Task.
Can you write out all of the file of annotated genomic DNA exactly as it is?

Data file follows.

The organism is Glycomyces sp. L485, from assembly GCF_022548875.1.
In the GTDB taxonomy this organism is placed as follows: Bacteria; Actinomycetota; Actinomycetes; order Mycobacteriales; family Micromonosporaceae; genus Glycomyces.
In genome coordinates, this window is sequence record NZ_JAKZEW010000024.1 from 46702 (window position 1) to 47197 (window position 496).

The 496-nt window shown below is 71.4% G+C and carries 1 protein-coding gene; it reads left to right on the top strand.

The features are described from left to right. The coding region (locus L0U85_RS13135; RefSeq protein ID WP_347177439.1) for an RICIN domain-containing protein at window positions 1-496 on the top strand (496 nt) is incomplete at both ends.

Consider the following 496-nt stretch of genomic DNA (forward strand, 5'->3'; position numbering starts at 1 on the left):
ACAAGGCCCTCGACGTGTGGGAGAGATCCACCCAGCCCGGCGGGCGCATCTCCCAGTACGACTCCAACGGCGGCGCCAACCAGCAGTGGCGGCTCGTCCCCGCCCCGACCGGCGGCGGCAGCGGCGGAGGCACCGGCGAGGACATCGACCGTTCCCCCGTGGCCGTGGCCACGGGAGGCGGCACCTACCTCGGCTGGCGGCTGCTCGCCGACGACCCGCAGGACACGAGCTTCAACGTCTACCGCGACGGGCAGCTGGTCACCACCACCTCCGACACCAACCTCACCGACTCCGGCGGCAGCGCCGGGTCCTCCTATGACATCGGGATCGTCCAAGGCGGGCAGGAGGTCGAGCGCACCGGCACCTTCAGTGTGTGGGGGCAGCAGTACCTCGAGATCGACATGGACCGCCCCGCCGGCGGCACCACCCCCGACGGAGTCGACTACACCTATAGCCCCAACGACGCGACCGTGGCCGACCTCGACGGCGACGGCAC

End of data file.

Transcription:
The organism is Glycomyces sp. L485, from assembly GCF_022548875.1.
In the GTDB taxonomy this organism is placed as follows: Bacteria; Actinomycetota; Actinomycetes; order Mycobacteriales; family Micromonosporaceae; genus Glycomyces.
In genome coordinates, this window is sequence record NZ_JAKZEW010000024.1 from 46702 (window position 1) to 47197 (window position 496).

The 496-nt window shown below is 71.4% G+C and carries 1 protein-coding gene; it reads left to right on the top strand.

The features are described from left to right. The coding region (locus L0U85_RS13135; RefSeq protein ID WP_347177439.1) for an RICIN domain-containing protein at window positions 1-496 on the top strand (496 nt) is incomplete at both ends.

Consider the following 496-nt stretch of genomic DNA (forward strand, 5'->3'; position numbering starts at 1 on the left):
ACAAGGCCCTCGACGTGTGGGAGAGATCCACCCAGCCCGGCGGGCGCATCTCCCAGTACGACTCCAACGGCGGCGCCAACCAGCAGTGGCGGCTCGTCCCCGCCCCGACCGGCGGCGGCAGCGGCGGAGGCACCGGCGAGGACATCGACCGTTCCCCCGTGGCCGTGGCCACGGGAGGCGGCACCTACCTCGGCTGGCGGCTGCTCGCCGACGACCCGCAGGACACGAGCTTCAACGTCTACCGCGACGGGCAGCTGGTCACCACCACCTCCGACACCAACCTCACCGACTCCGGCGGCAGCGCCGGGTCCTCCTATGACATCGGGATCGTCCAAGGCGGGCAGGAGGTCGAGCGCACCGGCACCTTCAGTGTGTGGGGGCAGCAGTACCTCGAGATCGACATGGACCGCCCCGCCGGCGGCACCACCCCCGACGGAGTCGACTACACCTATAGCCCCAACGACGCGACCGTGGCCGACCTCGACGGCGACGGCAC